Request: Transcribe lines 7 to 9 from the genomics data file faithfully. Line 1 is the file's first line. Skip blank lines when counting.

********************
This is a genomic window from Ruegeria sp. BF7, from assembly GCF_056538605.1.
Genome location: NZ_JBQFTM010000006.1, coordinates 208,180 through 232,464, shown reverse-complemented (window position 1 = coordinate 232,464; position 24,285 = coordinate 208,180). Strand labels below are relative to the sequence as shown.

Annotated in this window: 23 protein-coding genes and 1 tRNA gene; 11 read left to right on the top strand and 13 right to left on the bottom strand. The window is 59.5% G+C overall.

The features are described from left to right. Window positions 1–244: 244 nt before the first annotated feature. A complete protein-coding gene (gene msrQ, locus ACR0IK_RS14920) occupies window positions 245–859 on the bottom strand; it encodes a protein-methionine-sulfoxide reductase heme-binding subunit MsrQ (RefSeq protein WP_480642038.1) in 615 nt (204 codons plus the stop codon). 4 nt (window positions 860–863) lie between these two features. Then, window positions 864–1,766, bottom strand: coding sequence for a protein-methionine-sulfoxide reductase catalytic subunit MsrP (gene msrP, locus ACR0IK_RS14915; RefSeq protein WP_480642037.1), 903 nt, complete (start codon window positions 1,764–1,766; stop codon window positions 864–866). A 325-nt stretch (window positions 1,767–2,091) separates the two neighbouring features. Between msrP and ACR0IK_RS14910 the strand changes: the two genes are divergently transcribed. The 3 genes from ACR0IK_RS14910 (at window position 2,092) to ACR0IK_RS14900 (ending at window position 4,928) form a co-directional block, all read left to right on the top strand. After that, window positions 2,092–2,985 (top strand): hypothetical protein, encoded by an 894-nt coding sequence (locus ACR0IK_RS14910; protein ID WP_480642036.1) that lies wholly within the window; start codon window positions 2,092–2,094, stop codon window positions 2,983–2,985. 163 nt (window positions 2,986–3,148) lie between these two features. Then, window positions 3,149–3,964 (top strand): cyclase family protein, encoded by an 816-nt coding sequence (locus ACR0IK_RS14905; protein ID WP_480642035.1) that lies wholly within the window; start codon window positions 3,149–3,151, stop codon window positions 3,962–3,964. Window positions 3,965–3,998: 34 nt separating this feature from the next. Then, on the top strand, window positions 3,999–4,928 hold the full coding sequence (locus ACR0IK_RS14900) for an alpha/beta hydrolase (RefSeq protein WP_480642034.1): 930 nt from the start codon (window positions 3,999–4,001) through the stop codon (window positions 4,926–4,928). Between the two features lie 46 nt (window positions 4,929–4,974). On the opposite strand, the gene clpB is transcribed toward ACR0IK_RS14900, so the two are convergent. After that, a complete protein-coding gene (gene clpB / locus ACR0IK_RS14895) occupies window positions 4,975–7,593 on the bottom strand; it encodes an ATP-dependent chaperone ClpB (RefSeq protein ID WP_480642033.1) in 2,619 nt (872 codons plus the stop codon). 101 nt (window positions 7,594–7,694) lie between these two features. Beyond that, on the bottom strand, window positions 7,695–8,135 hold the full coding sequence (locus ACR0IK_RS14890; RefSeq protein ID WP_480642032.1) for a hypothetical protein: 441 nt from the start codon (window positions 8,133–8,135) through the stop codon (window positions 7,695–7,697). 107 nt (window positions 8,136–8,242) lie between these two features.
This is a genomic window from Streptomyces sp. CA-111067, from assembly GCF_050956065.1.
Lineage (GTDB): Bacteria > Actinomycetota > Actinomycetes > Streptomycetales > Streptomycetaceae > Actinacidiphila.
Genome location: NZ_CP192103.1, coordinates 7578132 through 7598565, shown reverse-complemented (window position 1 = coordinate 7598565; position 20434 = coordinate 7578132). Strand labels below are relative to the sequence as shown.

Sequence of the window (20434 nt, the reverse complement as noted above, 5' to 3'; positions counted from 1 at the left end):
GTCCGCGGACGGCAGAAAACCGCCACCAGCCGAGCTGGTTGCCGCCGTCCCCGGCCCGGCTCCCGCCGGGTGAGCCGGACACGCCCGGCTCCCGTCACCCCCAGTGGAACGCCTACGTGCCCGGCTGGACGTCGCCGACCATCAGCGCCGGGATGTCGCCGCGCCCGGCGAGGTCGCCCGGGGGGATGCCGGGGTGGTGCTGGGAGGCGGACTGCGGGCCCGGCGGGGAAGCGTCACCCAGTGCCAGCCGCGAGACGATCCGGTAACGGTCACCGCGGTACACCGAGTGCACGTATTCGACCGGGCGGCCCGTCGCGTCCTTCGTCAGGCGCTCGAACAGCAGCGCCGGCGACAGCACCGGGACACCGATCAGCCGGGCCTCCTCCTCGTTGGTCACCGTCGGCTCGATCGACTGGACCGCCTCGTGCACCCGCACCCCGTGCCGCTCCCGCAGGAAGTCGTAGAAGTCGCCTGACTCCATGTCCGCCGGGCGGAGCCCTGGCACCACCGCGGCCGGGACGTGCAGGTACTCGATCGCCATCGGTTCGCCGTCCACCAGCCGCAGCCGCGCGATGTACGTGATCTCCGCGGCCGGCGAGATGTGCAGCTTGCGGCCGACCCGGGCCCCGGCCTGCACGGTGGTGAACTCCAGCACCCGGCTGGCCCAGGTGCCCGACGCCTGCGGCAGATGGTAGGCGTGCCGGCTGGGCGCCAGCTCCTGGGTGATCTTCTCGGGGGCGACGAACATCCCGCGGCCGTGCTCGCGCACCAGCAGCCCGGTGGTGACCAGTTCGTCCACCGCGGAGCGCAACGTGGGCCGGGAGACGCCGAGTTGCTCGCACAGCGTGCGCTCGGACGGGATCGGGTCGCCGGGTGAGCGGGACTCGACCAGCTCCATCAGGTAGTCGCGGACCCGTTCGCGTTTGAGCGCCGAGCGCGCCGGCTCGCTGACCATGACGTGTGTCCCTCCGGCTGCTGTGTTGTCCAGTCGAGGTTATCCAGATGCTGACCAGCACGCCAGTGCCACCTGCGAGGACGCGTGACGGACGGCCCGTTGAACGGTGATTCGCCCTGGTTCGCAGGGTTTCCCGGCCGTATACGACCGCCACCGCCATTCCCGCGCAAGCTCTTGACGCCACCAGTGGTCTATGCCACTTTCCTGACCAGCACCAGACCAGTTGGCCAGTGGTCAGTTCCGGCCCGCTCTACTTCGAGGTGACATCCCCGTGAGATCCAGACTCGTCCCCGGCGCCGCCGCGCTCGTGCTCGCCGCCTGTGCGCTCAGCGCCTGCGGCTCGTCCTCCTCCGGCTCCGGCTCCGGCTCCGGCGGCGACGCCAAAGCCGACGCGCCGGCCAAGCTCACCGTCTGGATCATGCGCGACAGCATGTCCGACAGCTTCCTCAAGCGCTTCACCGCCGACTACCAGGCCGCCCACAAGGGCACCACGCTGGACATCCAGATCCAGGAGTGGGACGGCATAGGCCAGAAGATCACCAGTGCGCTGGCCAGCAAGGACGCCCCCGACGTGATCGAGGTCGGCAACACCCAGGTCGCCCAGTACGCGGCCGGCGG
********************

Genome location: NZ_CP192103.1, coordinates 7578132 through 7598565, shown reverse-complemented (window position 1 = coordinate 7598565; position 20434 = coordinate 7578132). Strand labels below are relative to the sequence as shown.

Sequence of the window (20434 nt, the reverse complement as noted above, 5' to 3'; positions counted from 1 at the left end):
GTCCGCGGACGGCAGAAAACCGCCACCAGCCGAGCTGGTTGCCGCCGTCCCCGGCCCGGCTCCCGCCGGGTGAGCCGGACACGCCCGGCTCCCGTCACCCCCAGTGGAACGCCTACGTGCCCGGCTGGACGTCGCCGACCATCAGCGCCGGGATGTCGCCGCGCCCGGCGAGGTCGCCCGGGGGGATGCCGGGGTGGTGCTGGGAGGCGGACTGCGGGCCCGGCGGGGAAGCGTCACCCAGTGCCAGCCGCGAGACGATCCGGTAACGGTCACCGCGGTACACCGAGTGCACGTATTCGACCGGGCGGCCCGTCGCGTCCTTCGTCAGGCGCTCGAACAGCAGCGCCGGCGACAGCACCGGGACACCGATCAGCCGGGCCTCCTCCTCGTTGGTCACCGTCGGCTCGATCGACTGGACCGCCTCGTGCACCCGCACCCCGTGCCGCTCCCGCAGGAAGTCGTAGAAGTCGCCTGACTCCATGTCCGCCGGGCGGAGCCCTGGCACCACCGCGGCCGGGACGTGCAGGTACTCGATCGCCATCGGTTCGCCGTCCACCAGCCGCAGCCGCGCGATGTACGTGATCTCCGCGGCCGGCGAGATGTGCAGCTTGCGGCCGACCCGGGCCCCGGCCTGCACGGTGGTGAACTCCAGCACCCGGCTGGCCCAGGTGCCCGACGCCTGCGGCAGATGGTAGGCGTGCCGGCTGGGCGCCAGCTCCTGGGTGATCTTCTCGGGGGCGACGAACATCCCGCGGCCGTGCTCGCGCACCAGCAGCCCGGTGGTGACCAGTTCGTCCACCGCGGAGCGCAACGTGGGCCGGGAGACGCCGAGTTGCTCGCACAGCGTGCGCTCGGACGGGATCGGGTCGCCGGGTGAGCGGGACTCGACCAGCTCCATCAGGTAGTCGCGGACCCGTTCGCGTTTGAGCGCCGAGCGCGCCGGCTCGCTGACCATGACGTGTGTCCCTCCGGCTGCTGTGTTGTCCAGTCGAGGTTATCCAGATGCTGACCAGCACGCCAGTGCCACCTGCGAGGACGCGTGACGGACGGCCCGTTGAACGGTGATTCGCCCTGGTTCGCAGGGTTTCCCGGCCGTATACGACCGCCACCGCCATTCCCGCGCAAGCTCTTGACGCCACCAGTGGTCTATGCCACTTTCCTGACCAGCACCAGACCAGTTGGCCAGTGGTCAGTTCCGGCCCGCTCTACTTCGAGGTGACATCCCCGTGAGATCCAGACTCGTCCCCGGCGCCGCCGCGCTCGTGCTCGCCGCCTGTGCGCTCAGCGCCTGCGGCTCGTCCTCCTCCGGCTCCGGCTCCGGCTCCGGCGGCGACGCCAAAGCCGACGCGCCGGCCAAGCTCACCGTCTGGATCATGCGCGACAGCATGTCCGACAGCTTCCTCAAGCGCTTCACCGCCGACTACCAGGCCGCCCACAAGGGCACCACGCTGGACATCCAGATCCAGGAGTGGGACGGCATAGGCCAGAAGATCACCAGTGCGCTGGCCAGCAAGGACGCCCCCGACGTGATCGAGGTCGGCAACACCCAGGTCGCCCAGTACGCGGCCGGCGG